Some of his closest friends were perplexed by the Tulsa Affair in 1988. A priest in Tulsa, Oklahoma, who claimed that the American Episcopal Church had ejected him because of his traditional theology, asked Leonard for episcopal care. Leonard’s response was negative at first, but within a year he was convinced that there had been an injustice.

Since the congregation had been dismissed from the Episcopal Church, Leonard thought he was free to act. He met the Bishop of Oklahoma, who thought otherwise. Leonard proposed to go to Tulsa and confirm some candidates who had been prepared for that sacrament. The Archbishop of Canterbury showed distress, but gave no decision. Leonard conducted the confirmation. Nothing further happened; but the essential fragility of Anglican unity had shown itself.

At 70 Leonard retired from London to his house in Witney, Oxfordshire.

Meanwhile, the liberalisation of the Church of England showed every sign of going farther. Once off the battlefield, he could view the situation more dispassionately. He had been reading revisionist historians of the Reformation and, though convinced of the validity of his own ordinations, he began to reassess the fundamental theory of Anglo-Catholicism. He concluded that Anglicanism was not an ecclesial organism, and could never be other than a Tudor political device. In 1993 he became the first diocesen bishop of the Church of England to “cross the Tiber”.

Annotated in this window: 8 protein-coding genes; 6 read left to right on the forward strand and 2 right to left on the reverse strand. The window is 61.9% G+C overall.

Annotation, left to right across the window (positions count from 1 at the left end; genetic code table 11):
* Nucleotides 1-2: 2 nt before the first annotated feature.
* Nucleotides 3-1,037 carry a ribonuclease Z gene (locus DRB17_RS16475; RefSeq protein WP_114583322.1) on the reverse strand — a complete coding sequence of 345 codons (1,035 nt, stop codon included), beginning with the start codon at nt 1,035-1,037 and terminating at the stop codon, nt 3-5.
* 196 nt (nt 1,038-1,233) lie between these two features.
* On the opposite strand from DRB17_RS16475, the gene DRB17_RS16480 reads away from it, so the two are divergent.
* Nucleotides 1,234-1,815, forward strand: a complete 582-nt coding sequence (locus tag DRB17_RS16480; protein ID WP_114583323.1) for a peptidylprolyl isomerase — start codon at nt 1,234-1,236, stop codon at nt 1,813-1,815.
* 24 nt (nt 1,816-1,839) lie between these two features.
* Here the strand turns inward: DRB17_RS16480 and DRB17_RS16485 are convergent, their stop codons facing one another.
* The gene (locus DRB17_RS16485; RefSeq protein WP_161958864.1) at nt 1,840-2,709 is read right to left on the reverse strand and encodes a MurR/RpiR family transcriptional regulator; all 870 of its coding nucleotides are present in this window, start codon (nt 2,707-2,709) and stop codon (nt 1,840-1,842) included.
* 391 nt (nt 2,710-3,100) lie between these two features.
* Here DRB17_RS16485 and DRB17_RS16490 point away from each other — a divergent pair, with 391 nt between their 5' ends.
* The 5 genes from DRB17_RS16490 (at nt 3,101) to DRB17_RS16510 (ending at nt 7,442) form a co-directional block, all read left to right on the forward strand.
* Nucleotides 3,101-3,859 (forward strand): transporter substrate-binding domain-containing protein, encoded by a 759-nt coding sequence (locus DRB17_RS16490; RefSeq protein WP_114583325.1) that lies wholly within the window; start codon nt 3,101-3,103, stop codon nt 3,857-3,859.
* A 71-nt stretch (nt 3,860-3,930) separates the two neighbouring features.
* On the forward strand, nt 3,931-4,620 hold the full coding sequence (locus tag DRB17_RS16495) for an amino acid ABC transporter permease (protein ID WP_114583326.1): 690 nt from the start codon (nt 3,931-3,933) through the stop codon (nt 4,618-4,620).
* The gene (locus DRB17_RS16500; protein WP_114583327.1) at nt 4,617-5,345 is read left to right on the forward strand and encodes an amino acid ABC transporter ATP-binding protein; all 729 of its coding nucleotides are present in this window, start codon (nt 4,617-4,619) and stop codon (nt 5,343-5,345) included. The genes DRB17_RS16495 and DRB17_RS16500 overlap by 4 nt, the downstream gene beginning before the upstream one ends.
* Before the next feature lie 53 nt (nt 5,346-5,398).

Several hundred Church of England priests were for similar reasons poised to take the same route, or had already taken it. Few were directly influenced by him; his part in the acceptance of many of them for Catholic ordination was probably more important. As Bishop of London he had long been a friend of Cardinal Hume, who now stimulated Rome to positive action.

These priests were ordained unconditionally, but Leonard himself was ordained conditionally, with due regard to the Old Catholic element in the ordination pedigree of modern Church of England bishops. The ordination took place in the chapel of Archbishop’s House, Westminster, early in 1994.

Despite his residence in Oxfordshire, he had the status of a retired priest of the Westminster archdiocese. Cardinal Ratzinger became something of a friend. Leonard was quickly immersed in a hefty programme of talks and retreat addresses in various countries.

His teaching was if anything more appreciated than it had been in the happiest of his Anglican years. Like most others who entered the Catholic priesthood from the Church of England at that time, he was soon talking of his new sense of liberation.

In 2001 he was made a Prelate of Honour with the style of Monsignor, in recognition of many years’ service to the Christian religion in England.

Soon afterward his health began to falter. Although he had ceased travelling, and did less work outside local parishes, he retained his many friends and was serenely content.

He is survived by his wife and two sons.